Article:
How To Respond When The World Gets Your Teen’s Attention

I’m sure I’m not the only youth minister that had the Rapture come up in their small group discussion this past week.  Didn’t matter if I wanted to talk about it with my students or not, they did, so we did.  Obviously, some of our students were visibly upset due to the emotions and intensity that surround the subject.  Some times there will be events that happen locally and globally that will challenge you as a youth minister to throw your plans out the window.  So how do you respond?

  • Gather Information – If it’s a local event make sure it’s not gossip. For example if a child in the community dies and the rumor is suicide, investigate with schools, parents, etc. before you publicly announce the news you’ve heard.  You’ll turn off a lot of people if you make an incorrect comment.
  • Survey The Community – How you respond depends on the mood of the community.  Are they upset, lost, confused, angered, etc.?  It will help you know the intensity of the situation, so that you don’t overlook or overblow it.
  • Prep Your Team – Best thing to tell your leaders, “Let the students speak, listen to them.”  We may be called by God to love students, but we can’t be experts on everything out there.  Most times in moments of crisis students just want to know they are being heard.
  • Put Plans Aside – I’ve found more times than not what we were going to speak about in program is closely related; however, it’s important not to force your agenda.  Our job as ministers is to guide and mentor the next generation, not make them into our soap box crowd.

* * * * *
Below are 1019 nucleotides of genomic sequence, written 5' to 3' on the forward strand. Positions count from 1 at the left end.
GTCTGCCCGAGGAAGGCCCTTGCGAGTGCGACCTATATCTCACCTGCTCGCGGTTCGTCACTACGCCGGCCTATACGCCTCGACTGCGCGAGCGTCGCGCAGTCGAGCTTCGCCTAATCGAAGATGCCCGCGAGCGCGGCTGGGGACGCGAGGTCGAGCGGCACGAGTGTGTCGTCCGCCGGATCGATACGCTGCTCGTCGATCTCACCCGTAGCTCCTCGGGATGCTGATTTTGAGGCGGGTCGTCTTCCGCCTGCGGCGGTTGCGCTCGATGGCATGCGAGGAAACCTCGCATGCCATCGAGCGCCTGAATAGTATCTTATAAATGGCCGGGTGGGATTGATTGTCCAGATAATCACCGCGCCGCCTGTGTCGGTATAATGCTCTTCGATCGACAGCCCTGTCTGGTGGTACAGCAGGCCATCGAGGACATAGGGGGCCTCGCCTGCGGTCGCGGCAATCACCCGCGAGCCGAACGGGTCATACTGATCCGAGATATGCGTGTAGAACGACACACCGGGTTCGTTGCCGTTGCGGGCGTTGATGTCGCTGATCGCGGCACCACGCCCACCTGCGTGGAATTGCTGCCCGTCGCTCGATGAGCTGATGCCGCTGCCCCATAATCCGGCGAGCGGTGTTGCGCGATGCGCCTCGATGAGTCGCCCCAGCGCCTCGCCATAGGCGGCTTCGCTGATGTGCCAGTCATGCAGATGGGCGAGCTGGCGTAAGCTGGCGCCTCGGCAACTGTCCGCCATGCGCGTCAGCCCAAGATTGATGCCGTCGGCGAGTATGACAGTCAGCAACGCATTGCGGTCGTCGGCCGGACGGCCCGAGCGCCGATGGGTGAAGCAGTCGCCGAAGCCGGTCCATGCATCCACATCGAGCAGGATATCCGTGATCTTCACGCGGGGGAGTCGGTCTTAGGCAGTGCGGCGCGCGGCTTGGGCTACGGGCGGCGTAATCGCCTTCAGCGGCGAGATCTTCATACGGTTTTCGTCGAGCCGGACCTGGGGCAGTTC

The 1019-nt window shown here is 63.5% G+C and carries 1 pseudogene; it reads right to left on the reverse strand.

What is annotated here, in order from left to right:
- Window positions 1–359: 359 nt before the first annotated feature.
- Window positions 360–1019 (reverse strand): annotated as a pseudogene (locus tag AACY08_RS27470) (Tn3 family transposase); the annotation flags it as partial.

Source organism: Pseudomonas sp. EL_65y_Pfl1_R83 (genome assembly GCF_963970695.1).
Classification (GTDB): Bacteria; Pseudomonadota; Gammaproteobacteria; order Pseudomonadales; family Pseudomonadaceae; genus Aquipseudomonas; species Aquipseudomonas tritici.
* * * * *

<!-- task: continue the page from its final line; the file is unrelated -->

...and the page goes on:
• Follow Up – Identify students who may need further counseling and hook them up with the proper resources.  Discussion of subjects can’t always be a one time deal.  Follow up with parents, follow up with ministers, don’t be afraid to direct people to further help.

When tragedy happens, when something globally is getting their attention it’s important to respond swiftly; however, with much prudence.  To prepare for these situations it’s good to surround yourself with ministers, parents and other adults in the community that can give you the correct information and resources.  It’s times like these will bring a whole new crop of students into your ministry.
How do you respond when the world gets your teens attention?

How do you prepare for times like these?  Please comment.

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  • Heather says:

    Wow. “Our job as ministers is to guide and mentor the next generation, not make them into our soap box crowd.” Often time I find myself doing that. Great advice.

  • Heather,
    I’m guilty of that too, I’ve had to work hard to slow it down before I respond. Thanks for your feedback.